5 June 1995

The Lawyer

  • Ackner in last-ditch fees fight

    6-Jun-1995

    LORD ACKNER has tabled two amendments to the Lord Chancellor's conditional fee proposals in an eleventh hour attempt to alter regulations which he claims will lay clients open to exploitation.His amendments come as the Bar Council is also voicing "profound doubts" about the scheme. Lord Mackay's Conditional Fee Agreements Order, laid before Parliament shortly after Easter, is due to be debated by the House of Lords next week.The amendments ...

  • Bar access for advice agencies

    6-Jun-1995

    John MalpasTHE YOUNG Barristers Committee has welcomed Bar Council proposals to allow advice agencies direct access to the Bar.And the Lord Chancellor Lord Mackay is also understood to be keen on proposals first mooted by Bar Council chair Peter Goldsmith at the Legal Action Group conference on legal aid on 23 May.The council says the proposals are in line with government and Labour Party policy on the need for advice agencies to deliver a more comprehensive ...

  • Barrister leads Hackney fraud probe

    6-Jun-1995

    HACKNEY Council last week appointed a senior barrister to head an internal inquiry into its record on tackling fraud and corruption in the recruitment of town hall staff.Ian MacDonald QC will conduct a six-month investigation before reporting back to the north London authority with a set of recommendations.Other inquiry panel members are Hackney councillors Ian Sharer, Madeleine Spanswick and Simon Matthews. Hackney's announcement came a week ...

  • Beauty parade for Bar PR contract

    6-Jun-1995

    PR AGENCIES are fighting it out for the prestigious £100,000-plus Bar Council media and parliamentary relations contract. The deadline for tenders for the job of promoting the Bar Council to both the public and policy-makers closed last week.The key job has been undertaken by PR and lobbying firm Westminster Strategy since 1989.Bar head of administration David Hamilton Rump says the tender, the first in six years, is not due to discontent over ...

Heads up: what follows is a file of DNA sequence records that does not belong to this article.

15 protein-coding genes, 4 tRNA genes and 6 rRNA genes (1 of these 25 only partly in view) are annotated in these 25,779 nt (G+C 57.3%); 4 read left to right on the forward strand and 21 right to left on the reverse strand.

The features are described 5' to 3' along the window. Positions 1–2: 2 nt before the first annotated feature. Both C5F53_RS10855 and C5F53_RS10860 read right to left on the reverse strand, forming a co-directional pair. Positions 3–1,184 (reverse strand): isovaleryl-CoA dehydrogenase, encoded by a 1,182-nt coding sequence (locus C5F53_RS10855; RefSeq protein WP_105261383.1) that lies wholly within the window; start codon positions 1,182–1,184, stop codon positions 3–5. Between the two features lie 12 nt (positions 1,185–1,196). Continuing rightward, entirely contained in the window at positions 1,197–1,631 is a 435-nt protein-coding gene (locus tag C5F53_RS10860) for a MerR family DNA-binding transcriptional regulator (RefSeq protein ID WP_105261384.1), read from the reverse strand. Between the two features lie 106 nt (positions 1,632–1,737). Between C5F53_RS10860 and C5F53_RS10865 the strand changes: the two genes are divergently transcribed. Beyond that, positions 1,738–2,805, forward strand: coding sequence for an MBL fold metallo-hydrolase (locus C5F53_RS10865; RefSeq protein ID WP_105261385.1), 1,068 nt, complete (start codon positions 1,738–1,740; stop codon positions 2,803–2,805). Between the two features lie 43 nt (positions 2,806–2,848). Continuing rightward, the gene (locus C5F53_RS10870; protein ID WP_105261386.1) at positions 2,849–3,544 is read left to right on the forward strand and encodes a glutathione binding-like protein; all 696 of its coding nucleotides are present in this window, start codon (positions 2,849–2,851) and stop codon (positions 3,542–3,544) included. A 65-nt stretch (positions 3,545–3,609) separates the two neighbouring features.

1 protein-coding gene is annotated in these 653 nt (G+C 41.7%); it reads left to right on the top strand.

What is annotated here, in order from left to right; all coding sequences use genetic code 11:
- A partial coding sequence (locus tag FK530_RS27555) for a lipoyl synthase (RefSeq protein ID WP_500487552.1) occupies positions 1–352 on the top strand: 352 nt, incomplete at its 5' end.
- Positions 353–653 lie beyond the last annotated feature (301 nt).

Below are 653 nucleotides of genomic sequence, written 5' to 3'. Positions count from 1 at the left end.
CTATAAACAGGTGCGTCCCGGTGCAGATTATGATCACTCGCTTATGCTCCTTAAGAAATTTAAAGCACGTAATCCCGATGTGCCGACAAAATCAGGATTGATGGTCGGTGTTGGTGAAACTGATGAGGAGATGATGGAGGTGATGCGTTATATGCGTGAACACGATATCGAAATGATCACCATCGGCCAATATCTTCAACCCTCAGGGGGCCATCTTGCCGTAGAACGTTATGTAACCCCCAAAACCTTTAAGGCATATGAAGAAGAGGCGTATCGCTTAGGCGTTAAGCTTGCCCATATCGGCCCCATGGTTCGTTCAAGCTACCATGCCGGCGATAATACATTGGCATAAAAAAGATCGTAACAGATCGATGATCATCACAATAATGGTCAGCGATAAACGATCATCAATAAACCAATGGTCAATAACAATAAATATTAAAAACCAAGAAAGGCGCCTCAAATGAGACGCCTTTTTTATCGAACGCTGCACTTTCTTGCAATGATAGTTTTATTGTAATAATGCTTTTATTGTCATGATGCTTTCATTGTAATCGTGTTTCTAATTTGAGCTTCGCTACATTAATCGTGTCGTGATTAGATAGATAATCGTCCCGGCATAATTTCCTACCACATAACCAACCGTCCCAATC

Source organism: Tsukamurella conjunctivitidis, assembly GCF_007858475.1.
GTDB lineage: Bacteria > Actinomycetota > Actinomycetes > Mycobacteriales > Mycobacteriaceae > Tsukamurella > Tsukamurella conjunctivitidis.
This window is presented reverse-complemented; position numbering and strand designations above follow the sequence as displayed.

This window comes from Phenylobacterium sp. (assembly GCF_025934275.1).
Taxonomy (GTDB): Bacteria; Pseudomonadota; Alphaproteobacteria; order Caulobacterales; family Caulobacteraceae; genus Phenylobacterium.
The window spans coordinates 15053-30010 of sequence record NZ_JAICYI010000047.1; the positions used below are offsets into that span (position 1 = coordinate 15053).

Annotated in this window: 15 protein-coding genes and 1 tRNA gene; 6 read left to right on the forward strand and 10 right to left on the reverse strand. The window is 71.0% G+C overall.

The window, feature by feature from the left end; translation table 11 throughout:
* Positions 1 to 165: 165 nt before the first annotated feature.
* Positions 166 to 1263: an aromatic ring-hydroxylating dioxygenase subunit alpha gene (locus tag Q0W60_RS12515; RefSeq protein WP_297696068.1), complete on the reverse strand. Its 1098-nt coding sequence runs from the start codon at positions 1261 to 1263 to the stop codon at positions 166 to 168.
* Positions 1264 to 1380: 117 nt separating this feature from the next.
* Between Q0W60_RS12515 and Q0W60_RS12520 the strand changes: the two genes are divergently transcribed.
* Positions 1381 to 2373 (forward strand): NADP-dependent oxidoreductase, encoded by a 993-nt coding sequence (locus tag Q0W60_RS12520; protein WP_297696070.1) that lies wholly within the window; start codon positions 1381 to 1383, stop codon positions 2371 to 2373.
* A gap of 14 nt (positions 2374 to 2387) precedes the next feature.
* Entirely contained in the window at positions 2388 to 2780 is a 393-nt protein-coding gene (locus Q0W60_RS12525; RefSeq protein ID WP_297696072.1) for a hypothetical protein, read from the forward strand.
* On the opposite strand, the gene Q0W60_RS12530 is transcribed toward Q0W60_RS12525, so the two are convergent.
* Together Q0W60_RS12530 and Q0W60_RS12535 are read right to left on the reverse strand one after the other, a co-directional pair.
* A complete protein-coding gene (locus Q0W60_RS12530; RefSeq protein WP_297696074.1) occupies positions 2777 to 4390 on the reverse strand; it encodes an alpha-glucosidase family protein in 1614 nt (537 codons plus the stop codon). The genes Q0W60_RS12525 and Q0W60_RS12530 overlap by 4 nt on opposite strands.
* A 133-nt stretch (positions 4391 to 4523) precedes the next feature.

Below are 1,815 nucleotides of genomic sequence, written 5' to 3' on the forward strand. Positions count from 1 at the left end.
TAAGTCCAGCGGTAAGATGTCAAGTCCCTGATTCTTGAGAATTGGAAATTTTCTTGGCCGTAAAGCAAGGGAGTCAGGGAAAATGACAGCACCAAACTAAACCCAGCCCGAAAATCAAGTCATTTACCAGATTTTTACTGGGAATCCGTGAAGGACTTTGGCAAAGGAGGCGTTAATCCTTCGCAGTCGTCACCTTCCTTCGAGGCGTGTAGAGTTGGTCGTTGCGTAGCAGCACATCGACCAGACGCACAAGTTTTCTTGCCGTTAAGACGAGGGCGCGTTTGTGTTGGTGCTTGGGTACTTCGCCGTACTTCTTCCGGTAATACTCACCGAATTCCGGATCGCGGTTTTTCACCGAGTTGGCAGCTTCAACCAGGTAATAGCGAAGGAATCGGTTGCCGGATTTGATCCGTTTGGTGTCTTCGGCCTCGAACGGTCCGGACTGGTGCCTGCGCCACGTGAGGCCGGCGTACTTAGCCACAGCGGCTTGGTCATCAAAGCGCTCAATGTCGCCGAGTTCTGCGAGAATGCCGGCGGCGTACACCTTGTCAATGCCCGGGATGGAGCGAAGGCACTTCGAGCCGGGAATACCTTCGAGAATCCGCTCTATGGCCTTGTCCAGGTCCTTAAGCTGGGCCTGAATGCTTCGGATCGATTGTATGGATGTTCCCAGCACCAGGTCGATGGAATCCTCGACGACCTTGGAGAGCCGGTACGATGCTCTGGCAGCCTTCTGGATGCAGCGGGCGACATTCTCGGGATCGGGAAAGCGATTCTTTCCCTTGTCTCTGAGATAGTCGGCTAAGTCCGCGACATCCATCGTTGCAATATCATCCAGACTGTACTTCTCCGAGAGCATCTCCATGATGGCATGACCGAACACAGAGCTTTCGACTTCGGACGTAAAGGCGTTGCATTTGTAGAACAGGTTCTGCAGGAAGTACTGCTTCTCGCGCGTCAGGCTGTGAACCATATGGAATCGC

• BLA wants bureau axed

    6-Jun-1995

    The British Legal Association is to call for the abolition of the Solicitors' Complaints Bureau at a requisitioned meeting at the Law Society.Members of the 15,000-strong BLA voted at its annual general meeting to support a motion for abolishing the SCB, returning disciplinary matters to the Law Society and discontinuing all other SCB functions.The motion became BLA policy and the association's officers are now seeking the required 100 signatures to ...

  • Brussels gives green light to European law diploma in UK

    6-Jun-1995

    THE EUROPEAN Commission has expressed provisional support for plans to educate UK lawyers in European law.Directorate General 15, the commission body responsible for the internal market, last week told the Law Society that it agreed with the objectives of the Solicitors Diploma in European Law, which is expected to start in some teaching institutions in September.A survey carried out last year showed many lawyers practising in member states believed that they ...

  • Cause to complain?

    6-Jun-1995